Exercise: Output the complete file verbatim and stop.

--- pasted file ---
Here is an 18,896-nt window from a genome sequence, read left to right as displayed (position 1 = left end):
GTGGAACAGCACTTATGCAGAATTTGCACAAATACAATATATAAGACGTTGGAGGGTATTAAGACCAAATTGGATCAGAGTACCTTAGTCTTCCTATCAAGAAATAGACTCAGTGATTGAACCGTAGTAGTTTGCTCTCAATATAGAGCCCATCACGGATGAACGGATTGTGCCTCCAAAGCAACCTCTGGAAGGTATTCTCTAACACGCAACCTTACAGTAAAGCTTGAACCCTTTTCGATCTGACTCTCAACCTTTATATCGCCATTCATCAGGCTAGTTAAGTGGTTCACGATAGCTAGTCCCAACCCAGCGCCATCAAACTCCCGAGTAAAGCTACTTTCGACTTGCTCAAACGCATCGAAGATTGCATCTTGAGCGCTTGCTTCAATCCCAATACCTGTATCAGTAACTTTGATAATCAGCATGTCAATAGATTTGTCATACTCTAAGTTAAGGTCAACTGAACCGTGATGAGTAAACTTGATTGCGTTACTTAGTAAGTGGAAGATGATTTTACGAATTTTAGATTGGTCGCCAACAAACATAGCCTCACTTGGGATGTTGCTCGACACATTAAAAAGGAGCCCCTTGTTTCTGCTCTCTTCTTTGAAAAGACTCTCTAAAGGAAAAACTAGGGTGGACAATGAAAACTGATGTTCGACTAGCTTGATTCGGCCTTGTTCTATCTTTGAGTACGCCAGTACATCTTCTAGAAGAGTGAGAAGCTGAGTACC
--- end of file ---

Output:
Here is an 18,896-nt window from a genome sequence, read left to right as displayed (position 1 = left end):
GTGGAACAGCACTTATGCAGAATTTGCACAAATACAATATATAAGACGTTGGAGGGTATTAAGACCAAATTGGATCAGAGTACCTTAGTCTTCCTATCAAGAAATAGACTCAGTGATTGAACCGTAGTAGTTTGCTCTCAATATAGAGCCCATCACGGATGAACGGATTGTGCCTCCAAAGCAACCTCTGGAAGGTATTCTCTAACACGCAACCTTACAGTAAAGCTTGAACCCTTTTCGATCTGACTCTCAACCTTTATATCGCCATTCATCAGGCTAGTTAAGTGGTTCACGATAGCTAGTCCCAACCCAGCGCCATCAAACTCCCGAGTAAAGCTACTTTCGACTTGCTCAAACGCATCGAAGATTGCATCTTGAGCGCTTGCTTCAATCCCAATACCTGTATCAGTAACTTTGATAATCAGCATGTCAATAGATTTGTCATACTCTAAGTTAAGGTCAACTGAACCGTGATGAGTAAACTTGATTGCGTTACTTAGTAAGTGGAAGATGATTTTACGAATTTTAGATTGGTCGCCAACAAACATAGCCTCACTTGGGATGTTGCTCGACACATTAAAAAGGAGCCCCTTGTTTCTGCTCTCTTCTTTGAAAAGACTCTCTAAAGGAAAAACTAGGGTGGACAATGAAAACTGATGTTCGACTAGCTTGATTCGGCCTTGTTCTATCTTTGAGTACGCCAGTACATCTTCTAGAAGAGTGAGAAGCTGAGTACC